Failure of Hostess a sad moment for customers and employees

If you’re looking for a heartwarming holiday story, look somewhere else.

On Wednesday, the eve of Thanksgiving, Hostess Brands notified 15,000 workers that their jobs were being terminated as a bankruptcy judge approved the company’s plan to go out of business.

Although a flurry of recent activity had raised hopes that the 82-year-old maker of Twinkies and Ding Dongs could be salvaged, on Wednesday everyone involved pointed a finger at someone else.

Texas-based Hostess criticized the Bakery, Confectionery, Tobacco Workers and Grain Millers International Union for holding out in a labor dispute.

The union, in turn, blamed the company for “management failure.”

At AFL-CIO headquarters in Washington, President Richard Trumka blasted the “crony capitalism” of the company’s Wall Street owners and creditors.

But at bakery outlets and distribution centers around the Washington region, a simpler story played out between customers and workers.

At the Hostess Bakery thrift shop in Beltsville on Wednesday, the shelves were all but empty. A few dozen loaves of bread remained, along with a smattering of cupcakes, Donuts, Ho Hos and Suzy Q’s.  

A handwritten sign on the door advertised everything inside at 50 percent off. A decorative banner hung on an inside wall. “Happy Thanksgiving,” it read. 

“What happens to you now?” customer Sonja Norwood, of Laurel, asked the store’s lone employee as she paid her $4 tab for eight loaves of bread. 

“If they fold, we all have to look for jobs,” said the upbeat 47-year-old woman behind the register, who, like other Hostess employees, said she had been asked by superiors not to speak publicly. “But don’t give up on us yet. . . . Anything’s possible.” 

Customer after customer — many of them regulars, others newcomers driven by a sense of nostalgia — told the woman they were sorry about her predicament and that of thousands of other Hostess employees.  

“I’ve been coming here for years,” said Wayne DeGroat, 54, who brought along his 7-year-old daughter. “Good luck to you.”  

“Thank you, baby. I really appreciate it,” said the woman behind the register.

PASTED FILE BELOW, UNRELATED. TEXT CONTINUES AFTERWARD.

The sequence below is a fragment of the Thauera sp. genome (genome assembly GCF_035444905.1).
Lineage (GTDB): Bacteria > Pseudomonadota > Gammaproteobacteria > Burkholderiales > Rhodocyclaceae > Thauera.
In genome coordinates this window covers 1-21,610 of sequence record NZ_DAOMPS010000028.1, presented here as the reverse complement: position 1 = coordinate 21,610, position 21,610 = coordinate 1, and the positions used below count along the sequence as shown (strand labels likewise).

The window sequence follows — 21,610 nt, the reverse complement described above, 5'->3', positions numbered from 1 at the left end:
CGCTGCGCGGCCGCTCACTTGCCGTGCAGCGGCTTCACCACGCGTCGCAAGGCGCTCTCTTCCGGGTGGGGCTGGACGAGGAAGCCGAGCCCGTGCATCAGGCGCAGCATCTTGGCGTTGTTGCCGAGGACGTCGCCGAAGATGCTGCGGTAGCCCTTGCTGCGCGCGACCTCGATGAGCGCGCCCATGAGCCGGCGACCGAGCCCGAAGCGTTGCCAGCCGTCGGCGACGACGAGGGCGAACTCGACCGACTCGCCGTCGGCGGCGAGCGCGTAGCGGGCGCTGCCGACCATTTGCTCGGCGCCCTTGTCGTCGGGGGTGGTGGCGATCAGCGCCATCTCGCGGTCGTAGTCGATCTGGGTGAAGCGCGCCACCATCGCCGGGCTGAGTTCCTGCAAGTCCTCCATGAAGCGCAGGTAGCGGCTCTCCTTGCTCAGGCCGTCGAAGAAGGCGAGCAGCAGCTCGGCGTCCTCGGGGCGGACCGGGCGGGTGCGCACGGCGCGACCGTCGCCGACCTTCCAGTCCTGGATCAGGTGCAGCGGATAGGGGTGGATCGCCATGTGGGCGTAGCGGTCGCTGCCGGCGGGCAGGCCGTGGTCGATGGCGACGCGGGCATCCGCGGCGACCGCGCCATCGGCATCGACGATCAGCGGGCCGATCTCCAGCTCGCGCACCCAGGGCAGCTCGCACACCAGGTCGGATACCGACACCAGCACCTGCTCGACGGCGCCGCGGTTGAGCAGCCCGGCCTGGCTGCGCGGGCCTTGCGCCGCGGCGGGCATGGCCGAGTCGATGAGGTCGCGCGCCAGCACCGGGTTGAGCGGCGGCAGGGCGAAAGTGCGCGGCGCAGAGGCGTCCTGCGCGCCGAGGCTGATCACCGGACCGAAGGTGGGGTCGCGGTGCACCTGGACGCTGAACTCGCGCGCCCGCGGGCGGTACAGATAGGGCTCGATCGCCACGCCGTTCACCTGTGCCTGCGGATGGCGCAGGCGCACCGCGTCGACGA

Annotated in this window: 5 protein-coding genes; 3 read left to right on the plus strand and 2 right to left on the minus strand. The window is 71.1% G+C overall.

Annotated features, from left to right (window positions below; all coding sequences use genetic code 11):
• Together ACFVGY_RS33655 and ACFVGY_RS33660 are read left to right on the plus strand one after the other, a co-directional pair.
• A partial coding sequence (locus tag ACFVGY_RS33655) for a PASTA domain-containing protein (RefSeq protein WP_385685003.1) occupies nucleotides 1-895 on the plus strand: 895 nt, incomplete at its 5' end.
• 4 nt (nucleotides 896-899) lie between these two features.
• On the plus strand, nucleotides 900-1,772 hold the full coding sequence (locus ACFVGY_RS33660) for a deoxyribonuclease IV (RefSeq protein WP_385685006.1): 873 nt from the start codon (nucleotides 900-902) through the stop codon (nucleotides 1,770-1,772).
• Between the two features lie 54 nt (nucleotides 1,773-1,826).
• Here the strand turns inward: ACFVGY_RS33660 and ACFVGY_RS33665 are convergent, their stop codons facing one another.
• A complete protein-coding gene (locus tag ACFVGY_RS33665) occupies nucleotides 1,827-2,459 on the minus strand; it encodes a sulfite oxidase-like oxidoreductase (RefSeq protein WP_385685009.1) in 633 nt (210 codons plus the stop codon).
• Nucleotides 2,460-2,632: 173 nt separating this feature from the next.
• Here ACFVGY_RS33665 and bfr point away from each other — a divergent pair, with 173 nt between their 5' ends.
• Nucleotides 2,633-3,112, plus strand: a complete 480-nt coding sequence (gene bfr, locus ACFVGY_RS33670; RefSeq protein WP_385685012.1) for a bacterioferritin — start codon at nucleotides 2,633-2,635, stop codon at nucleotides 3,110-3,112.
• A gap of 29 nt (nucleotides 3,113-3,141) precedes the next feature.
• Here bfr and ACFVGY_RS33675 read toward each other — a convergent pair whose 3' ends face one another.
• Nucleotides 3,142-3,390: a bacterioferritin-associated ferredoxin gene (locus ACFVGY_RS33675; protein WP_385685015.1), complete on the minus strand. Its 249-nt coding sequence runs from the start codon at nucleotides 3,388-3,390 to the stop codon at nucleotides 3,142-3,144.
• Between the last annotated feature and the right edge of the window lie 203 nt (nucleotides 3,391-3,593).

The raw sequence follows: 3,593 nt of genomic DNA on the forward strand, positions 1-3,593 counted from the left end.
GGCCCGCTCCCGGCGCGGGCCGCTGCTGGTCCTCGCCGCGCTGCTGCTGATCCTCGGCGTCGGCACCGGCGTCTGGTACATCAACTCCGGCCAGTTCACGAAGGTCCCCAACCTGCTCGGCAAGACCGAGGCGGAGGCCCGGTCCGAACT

“Happy Thanksgiving,” said the 7-year-old girl.  

“Happy Thanksgiving to you, sweetheart.”

At the Hostess Bakery thrift shop in Rockville, a steady stream of cars filled the parking lot and many shelves were nearly bare by lunchtime.

J. Patrick Enderson, 45, managed to spend $112 on a shopping cart full of sweets.

“Now’s the time to grab it,” he said as he filled the back seat of his car. “It’s the saddest thing.”  

Outside the store, Alma Westerberg of Leesburg unfolded a yellow sheet of legal paper on which she had written the addresses of every Hostess store within 100 miles. She planned to make several more stops in her search for pink Sno Balls — her father’s favorite.  

“The next on the list is Hagerstown,” Westerberg said. “There’s another one in Delaware, but that’s stretching it for me.”

Al Haight, the business manager for the bakery workers union Local 118, said there are about a half-dozen Hostess storefronts and distribution centers spread around the Washington area, from Bailey’s Crossroads in Virginia to Glen Burnie in Maryland.

Haight said the baker’s union represents fewer than two dozen Hostess employees locally but that many other company employees are represented by the Teamsters, which had reached a settlement with the company.

Haight acknowledged the anxiety and widespread uncertainty facing Hostess employees. But he said that many of them also felt that company officials had simply asked for far too many sacrifices and too many financial concessions.

“They have houses to pay for. . . . They have the same worries everybody has,” he said. “These people are trying to protect their contractual rights, their benefits, their livelihoods. . . . Keep us in your prayers.”

It was hard to find any winners as the drama played out Wednesday.

The company’s private-equity owner — New York-based Ripplewood Holdings — claims a reputation for working with organized labor. But in this case, that record proved little help, and the firm may not profit at all, according to an individual familiar with the Hostess transaction who asked not to be identified. Ripplewood invested $130 million in improvements in the company and took no dividends, the individual said.

And the distressed-debt companies that swooped in as Hostess was failing will have to see the result of any assets sale before knowing whether they’ll recover the millions they had loaned the struggling company in recent years.

In the end, the only potential winners could be a few hopeful souls on eBay looking to capi­tal­ize on the death of the iconic American brands, posting Twinkies for sale for $10, $20, even $10,000 a box.

“DISCONTINUED! LAST CHANCE! WOW!” read one tout. That box of 10 Twinkies sold Wednesday night for $22.50.

Brady Dennis is a national reporter for The Washington Post, focusing on food and drug issues.
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